Almost 8 years and a lot of history later, I get to see the benefits of my choice(s) to stay sober every day. Sometimes they’re big things – legal victories, musical accomplishments, amends and forgiveness.

And sometimes it’s just two numbers.

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Abuse, addiction, Adult Child of an Alcoholic, Altruism, Consequences, Electronic Dance Music, music, Podcast, Recovery, Religion, Trauma

Experience.

I was recently interviewed by InRecovery magazine for a piece on active addiction (shameless plug alert: you should go read it and then leave a comment if you like)
https://inrecovery.com/journey-fun-abuse-dj-fm

Sometimes it just doesn’t feel real to me. I’ve never thought of myself someone whose experience or opinions should be held in high regard by anyone. I’m just one voice among billions. Granted, in the last few years I’ve had things like this published about my journey in recovery in various places. I’ve also been interviewed twice on the Klen & Sobr podcast which was amazing. If anything, I am not anonymous.

But still, I can’t believe that it’s me. I often scoff at the Tony Robbins types. They seem well-intentioned, yet I’m never able to trust whether they truly want to help their audience, or simply like hearing the sound of their own voice. All of this of course speaks volumes about my own insecurities. We are all a work in progress, but I’m no one’s guru.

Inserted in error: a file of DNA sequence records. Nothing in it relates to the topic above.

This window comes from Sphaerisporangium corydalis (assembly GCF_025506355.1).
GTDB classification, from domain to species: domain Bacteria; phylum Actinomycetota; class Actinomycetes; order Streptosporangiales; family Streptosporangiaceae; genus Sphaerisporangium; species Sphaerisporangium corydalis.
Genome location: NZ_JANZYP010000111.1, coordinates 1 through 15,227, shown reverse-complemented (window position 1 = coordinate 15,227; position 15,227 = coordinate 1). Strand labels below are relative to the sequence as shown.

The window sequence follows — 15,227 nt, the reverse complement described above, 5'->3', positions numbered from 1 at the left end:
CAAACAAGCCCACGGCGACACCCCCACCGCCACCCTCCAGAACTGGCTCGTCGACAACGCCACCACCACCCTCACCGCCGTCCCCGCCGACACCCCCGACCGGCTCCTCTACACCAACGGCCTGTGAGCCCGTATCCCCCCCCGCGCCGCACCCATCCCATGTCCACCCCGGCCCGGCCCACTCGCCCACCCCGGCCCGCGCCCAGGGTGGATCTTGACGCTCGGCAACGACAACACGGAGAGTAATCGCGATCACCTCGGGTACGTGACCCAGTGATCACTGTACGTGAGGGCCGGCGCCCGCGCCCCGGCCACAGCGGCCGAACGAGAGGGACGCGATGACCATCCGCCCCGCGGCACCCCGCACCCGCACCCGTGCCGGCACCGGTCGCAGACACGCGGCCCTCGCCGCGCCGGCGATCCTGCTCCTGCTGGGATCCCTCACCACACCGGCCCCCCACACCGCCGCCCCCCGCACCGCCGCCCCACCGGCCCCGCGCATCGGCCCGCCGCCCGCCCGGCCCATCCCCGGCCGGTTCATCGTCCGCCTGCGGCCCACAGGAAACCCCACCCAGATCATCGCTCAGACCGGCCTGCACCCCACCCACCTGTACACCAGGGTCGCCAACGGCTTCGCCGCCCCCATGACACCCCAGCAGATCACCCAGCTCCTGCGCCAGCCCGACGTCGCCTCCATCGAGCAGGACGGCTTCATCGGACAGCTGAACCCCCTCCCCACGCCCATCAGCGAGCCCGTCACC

I also watched “The Defiant Ones” on HBO last week, a 4-part documentary about Jimmy Iovine and Dr. Dre’s musical and business collaborations, and their long history in the music. I am impressed by their stories. Two guys who literally came from nothing and now sit atop what remains of the music business. The greater the risk you take, the greater the reward I suppose.

I want to say I’ve never been the “starving artist” type, but in truth I was once. Between 1996 and 1998 I wrote and recorded my first album “Breakup.” I was 23 and had limited access to recording equipment, so I had to go into an actual studio and work with a producer to bring my vision to life. Of course, that meant paying for the time – and the money which went to the studio meant money wasn’t going to rent or food.

In fact, I was 3 months behind on rent and had to borrow money from my recent ex-girlfriend to get caught up. I was eating the leftover food my roommates didn’t want, and when there was none of that I was eating microwave popcorn. It sucked. My hat’s off to anyone who quits their job and goes out on a limb for their art. It created an added level of stress that I simply couldn’t handle. I have been attempting to find balance between art and “career” ever since.

Fortunately, my producer was patient with me and he came from a similar musical background and similar tastes. He taught me everything I know. I paid as I could, and “Breakup” became DJ FM’s first album. So many lessons were learned, and so many good things came about as a result of that album. Most importantly I learned the most was that if you want to be a creator – a musician, an artist, a writer – your vision comes first. Like I said, I have never believed that my opinion or my voice mattered to anyone else. Music helped me realize that my voice at least had to matter to me.